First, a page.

# What would an Ideal Volt Meter measure if

1. Nov 28, 2005

### tmb

1 of 2: What would an Ideal Volt Meter read if an Ideal Capacitor had a charge difference of... 6.25 quintillion electrons (6.25 X 10 to the 18th) between its two plates?

In other words... if there were 6.25 x 10^18th extra electrons on one plate... and you connected an Ideal Volt Meter between the two plates.

An Ideal Volt Meter would have an infinate input impedance so it would allow no current to flow through it and therefore would not distort the measurment by allowing charge to flow from one plate of the capacitor to the other.

An Ideal Capacitor would have a perfect dialectric and no current leakage would occur between the two plates so the charge difference would remain constant until such time as the capacitor were discharged through some sort of conductor.

2 of 2: What would the charge difference be in electrons for the volt meter to measure one volt?

thanks for any help on this.

2. Nov 29, 2005

### daniel_i_l

What is the charge of one electron? After muliplying to get the difference of charge, you can then use the potential equation to find the difference of potential.

3. Nov 29, 2005

### tmb

Actually I was hoping for an answer and not a method.

Let me ask the question more directly and hopefully someone will be kind enough to simply provide the answer(s).

1 - How many "extra" electrons would one have to place on the plate of an Ideal Capacitor in order for an Ideal Voltmeter to measure one volt?

It has been suggested that it would be 6.25 quintillion electrons... which is the equivalent of one coulomb of charge... is this true?

2 - And, would an equal number of positive charges have to exist on the other plate?

Or, alternately, connect an Ideal DC Voltage Source of One Volt to an Ideal Capacitor and let it fully charge... Now disconnect the voltage source...

3 - What is the quantity and type of charge on plate A and what is the quantity and type of charge on plate B ?

By "quantity and type of charge" I mean... the number of "extra" electrons (negative charges) or the number of atoms missing an electron (positive charges)

This is not a trick question. Just trying to find out the answer...

Again, not looking for how to solve this as that is out of the scope at the moment... just need to know the answers to settle the issue currently on the table.

Thanks again for any one pitching in.

4. Nov 29, 2005

### siddharth

Read the bit on Homework Help. Especially the last line.

Last edited by a moderator: Apr 21, 2017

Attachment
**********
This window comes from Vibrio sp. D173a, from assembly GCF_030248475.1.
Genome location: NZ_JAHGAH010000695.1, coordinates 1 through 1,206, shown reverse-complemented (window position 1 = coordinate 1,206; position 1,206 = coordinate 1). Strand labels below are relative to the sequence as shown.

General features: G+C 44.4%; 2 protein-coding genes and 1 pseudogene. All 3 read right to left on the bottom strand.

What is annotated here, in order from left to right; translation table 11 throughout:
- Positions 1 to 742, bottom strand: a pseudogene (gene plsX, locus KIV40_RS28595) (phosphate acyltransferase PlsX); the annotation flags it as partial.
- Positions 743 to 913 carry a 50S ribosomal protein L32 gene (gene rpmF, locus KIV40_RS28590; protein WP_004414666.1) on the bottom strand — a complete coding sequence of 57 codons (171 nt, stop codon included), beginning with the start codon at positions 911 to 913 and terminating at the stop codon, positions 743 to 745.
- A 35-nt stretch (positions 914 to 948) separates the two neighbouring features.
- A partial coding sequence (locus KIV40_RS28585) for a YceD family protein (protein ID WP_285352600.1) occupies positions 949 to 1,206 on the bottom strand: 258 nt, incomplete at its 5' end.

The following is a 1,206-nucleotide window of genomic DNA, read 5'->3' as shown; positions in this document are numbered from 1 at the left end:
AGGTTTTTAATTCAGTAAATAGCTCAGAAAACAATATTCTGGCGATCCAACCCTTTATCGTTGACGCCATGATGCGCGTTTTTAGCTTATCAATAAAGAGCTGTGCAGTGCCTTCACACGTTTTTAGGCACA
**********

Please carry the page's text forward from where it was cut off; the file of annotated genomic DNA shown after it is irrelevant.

5. Nov 29, 2005

### tmb

Gee Whiz.

I'm not a student... other than by nature... a person of some uncontrolable curiosity, I'm afraid...

And I didn't actually post on this forum... someone moved my question here.

But now we are getting off topic and away from my quest to gather the information requested.

And, while at times the proper response to a simple question is an assignment or a challenge... there are times when it may be helpful to the question asker to simply provide them with the tid-bit of information they request... in hopes that it will clear up something of merit in their search for knowledge.

But, again, off topic.

So, if anyone reading this actually understands the question(s) posed a simple answer would be greatly appreciated... And, if the question illustrates some knowledge vacuum or flat spot... gentle clarification would be helpful.

thanks

thanks.

6. Nov 29, 2005

### mezarashi

An ideal voltmeter measures what the theoretical voltage would be. The theoretical voltage is given by definition:

$$V = \frac{Q}{C}$$

where V is the voltage, Q is the charge on each of the plates, and C is the capacitance of the capacitor. The latter was not mentioned in your original question, but it is an important value. The capacitance is dependant on device geometry:

$$C = k\frac{A}{d}$$

with some constant k, known as the dielectric constant or permittivity.

In practice, ideal voltmeter is not hard to realize at all. Ideal capacitors that don't leak charge are harder to achieve however. MOSFETS have in general an input impedance of infinity, meaning no current flows in. Put one of the capictor terminals to a voltage follower and you will get the proper reading at the output. This is used in certain types of digital-to-analog convertors.